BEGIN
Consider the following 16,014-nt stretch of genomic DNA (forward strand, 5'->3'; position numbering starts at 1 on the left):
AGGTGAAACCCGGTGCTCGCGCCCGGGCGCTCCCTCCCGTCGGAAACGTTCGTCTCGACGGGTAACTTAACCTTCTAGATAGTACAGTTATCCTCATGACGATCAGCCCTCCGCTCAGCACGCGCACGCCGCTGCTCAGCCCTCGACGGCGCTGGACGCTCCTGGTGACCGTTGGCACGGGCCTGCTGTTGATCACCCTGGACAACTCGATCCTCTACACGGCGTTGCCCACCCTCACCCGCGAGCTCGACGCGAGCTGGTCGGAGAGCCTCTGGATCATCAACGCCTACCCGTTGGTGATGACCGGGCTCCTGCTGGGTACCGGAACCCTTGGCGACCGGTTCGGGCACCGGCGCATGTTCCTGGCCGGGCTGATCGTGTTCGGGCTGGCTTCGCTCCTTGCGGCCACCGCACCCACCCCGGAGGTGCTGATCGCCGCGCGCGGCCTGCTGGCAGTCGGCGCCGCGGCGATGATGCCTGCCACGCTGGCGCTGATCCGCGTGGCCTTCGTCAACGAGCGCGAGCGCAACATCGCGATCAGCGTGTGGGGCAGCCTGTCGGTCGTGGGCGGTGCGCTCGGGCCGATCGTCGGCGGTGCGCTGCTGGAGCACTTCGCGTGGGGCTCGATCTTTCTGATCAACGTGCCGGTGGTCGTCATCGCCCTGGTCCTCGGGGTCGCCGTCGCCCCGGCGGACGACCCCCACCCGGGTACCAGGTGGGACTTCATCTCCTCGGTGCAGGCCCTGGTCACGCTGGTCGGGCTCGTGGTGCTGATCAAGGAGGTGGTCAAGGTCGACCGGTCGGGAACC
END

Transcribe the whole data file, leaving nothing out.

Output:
Consider the following 16,014-nt stretch of genomic DNA (forward strand, 5'->3'; position numbering starts at 1 on the left):
AGGTGAAACCCGGTGCTCGCGCCCGGGCGCTCCCTCCCGTCGGAAACGTTCGTCTCGACGGGTAACTTAACCTTCTAGATAGTACAGTTATCCTCATGACGATCAGCCCTCCGCTCAGCACGCGCACGCCGCTGCTCAGCCCTCGACGGCGCTGGACGCTCCTGGTGACCGTTGGCACGGGCCTGCTGTTGATCACCCTGGACAACTCGATCCTCTACACGGCGTTGCCCACCCTCACCCGCGAGCTCGACGCGAGCTGGTCGGAGAGCCTCTGGATCATCAACGCCTACCCGTTGGTGATGACCGGGCTCCTGCTGGGTACCGGAACCCTTGGCGACCGGTTCGGGCACCGGCGCATGTTCCTGGCCGGGCTGATCGTGTTCGGGCTGGCTTCGCTCCTTGCGGCCACCGCACCCACCCCGGAGGTGCTGATCGCCGCGCGCGGCCTGCTGGCAGTCGGCGCCGCGGCGATGATGCCTGCCACGCTGGCGCTGATCCGCGTGGCCTTCGTCAACGAGCGCGAGCGCAACATCGCGATCAGCGTGTGGGGCAGCCTGTCGGTCGTGGGCGGTGCGCTCGGGCCGATCGTCGGCGGTGCGCTGCTGGAGCACTTCGCGTGGGGCTCGATCTTTCTGATCAACGTGCCGGTGGTCGTCATCGCCCTGGTCCTCGGGGTCGCCGTCGCCCCGGCGGACGACCCCCACCCGGGTACCAGGTGGGACTTCATCTCCTCGGTGCAGGCCCTGGTCACGCTGGTCGGGCTCGTGGTGCTGATCAAGGAGGTGGTCAAGGTCGACCGGTCGGGAACC